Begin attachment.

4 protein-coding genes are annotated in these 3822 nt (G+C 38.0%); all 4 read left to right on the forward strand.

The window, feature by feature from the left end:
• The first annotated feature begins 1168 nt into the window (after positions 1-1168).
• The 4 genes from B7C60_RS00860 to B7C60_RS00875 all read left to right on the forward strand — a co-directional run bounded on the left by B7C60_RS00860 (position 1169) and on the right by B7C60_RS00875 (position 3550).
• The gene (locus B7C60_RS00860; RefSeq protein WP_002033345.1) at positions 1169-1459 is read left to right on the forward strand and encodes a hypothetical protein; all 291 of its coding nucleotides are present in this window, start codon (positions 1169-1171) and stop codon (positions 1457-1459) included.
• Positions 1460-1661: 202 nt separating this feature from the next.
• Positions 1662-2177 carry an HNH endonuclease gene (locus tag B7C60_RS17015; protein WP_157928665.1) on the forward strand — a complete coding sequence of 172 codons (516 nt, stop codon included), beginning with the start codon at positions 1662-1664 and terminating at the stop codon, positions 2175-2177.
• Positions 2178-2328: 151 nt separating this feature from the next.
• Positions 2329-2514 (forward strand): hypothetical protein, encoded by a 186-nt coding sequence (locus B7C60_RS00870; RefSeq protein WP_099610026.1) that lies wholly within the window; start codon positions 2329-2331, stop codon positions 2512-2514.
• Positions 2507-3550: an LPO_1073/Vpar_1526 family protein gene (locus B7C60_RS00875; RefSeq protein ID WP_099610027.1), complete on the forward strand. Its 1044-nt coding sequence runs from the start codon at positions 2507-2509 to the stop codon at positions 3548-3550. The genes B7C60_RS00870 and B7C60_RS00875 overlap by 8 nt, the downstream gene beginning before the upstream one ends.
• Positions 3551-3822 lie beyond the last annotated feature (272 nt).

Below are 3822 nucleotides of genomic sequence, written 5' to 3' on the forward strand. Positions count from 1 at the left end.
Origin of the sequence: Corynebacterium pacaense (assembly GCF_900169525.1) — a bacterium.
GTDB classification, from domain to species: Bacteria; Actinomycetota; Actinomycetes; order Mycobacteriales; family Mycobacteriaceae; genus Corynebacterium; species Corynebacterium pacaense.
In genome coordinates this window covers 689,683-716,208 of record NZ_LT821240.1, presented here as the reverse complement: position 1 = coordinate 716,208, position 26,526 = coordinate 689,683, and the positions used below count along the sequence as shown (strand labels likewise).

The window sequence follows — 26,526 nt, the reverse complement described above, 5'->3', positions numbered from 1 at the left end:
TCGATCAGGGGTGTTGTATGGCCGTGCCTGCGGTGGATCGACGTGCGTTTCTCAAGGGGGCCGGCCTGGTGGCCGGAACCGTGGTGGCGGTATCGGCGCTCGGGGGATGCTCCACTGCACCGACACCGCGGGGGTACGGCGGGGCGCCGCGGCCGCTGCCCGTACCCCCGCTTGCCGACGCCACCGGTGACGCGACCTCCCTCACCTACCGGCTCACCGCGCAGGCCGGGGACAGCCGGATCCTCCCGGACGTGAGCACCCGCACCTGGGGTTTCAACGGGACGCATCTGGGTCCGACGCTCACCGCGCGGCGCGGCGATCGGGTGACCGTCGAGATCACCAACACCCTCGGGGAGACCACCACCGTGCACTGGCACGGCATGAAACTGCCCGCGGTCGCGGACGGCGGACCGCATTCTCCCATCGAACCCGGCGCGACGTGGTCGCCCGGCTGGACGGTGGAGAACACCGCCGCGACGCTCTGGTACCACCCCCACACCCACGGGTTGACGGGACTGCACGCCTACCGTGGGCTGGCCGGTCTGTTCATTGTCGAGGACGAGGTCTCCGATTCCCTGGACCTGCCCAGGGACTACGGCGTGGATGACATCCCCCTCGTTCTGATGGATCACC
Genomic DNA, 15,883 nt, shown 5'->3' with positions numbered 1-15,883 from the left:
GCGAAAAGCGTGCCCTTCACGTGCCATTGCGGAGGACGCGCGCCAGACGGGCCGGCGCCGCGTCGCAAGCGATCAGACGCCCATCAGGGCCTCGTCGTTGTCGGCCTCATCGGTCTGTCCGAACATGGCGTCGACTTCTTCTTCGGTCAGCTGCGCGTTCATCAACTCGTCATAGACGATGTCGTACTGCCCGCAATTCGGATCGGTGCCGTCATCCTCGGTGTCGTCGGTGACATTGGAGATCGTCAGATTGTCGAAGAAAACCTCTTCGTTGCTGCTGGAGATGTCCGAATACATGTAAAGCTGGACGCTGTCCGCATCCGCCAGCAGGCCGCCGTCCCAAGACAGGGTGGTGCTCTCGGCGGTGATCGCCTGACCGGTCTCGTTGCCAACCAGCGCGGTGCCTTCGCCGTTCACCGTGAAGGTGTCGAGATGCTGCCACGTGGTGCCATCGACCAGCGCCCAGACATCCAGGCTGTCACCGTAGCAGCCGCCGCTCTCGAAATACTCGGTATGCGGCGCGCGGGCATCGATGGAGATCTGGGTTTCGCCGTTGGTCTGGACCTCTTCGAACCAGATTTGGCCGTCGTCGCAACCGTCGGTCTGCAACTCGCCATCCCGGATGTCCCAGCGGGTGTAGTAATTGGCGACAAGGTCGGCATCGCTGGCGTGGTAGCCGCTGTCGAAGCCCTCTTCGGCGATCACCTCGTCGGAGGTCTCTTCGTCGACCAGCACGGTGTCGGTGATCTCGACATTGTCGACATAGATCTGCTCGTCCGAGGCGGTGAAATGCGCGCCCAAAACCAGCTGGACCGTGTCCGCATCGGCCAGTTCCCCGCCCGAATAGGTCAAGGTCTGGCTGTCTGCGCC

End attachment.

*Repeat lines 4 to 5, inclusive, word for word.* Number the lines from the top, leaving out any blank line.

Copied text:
• The 4 genes from B7C60_RS00860 to B7C60_RS00875 all read left to right on the forward strand — a co-directional run bounded on the left by B7C60_RS00860 (position 1169) and on the right by B7C60_RS00875 (position 3550).
• The gene (locus B7C60_RS00860; RefSeq protein WP_002033345.1) at positions 1169-1459 is read left to right on the forward strand and encodes a hypothetical protein; all 291 of its coding nucleotides are present in this window, start codon (positions 1169-1171) and stop codon (positions 1457-1459) included.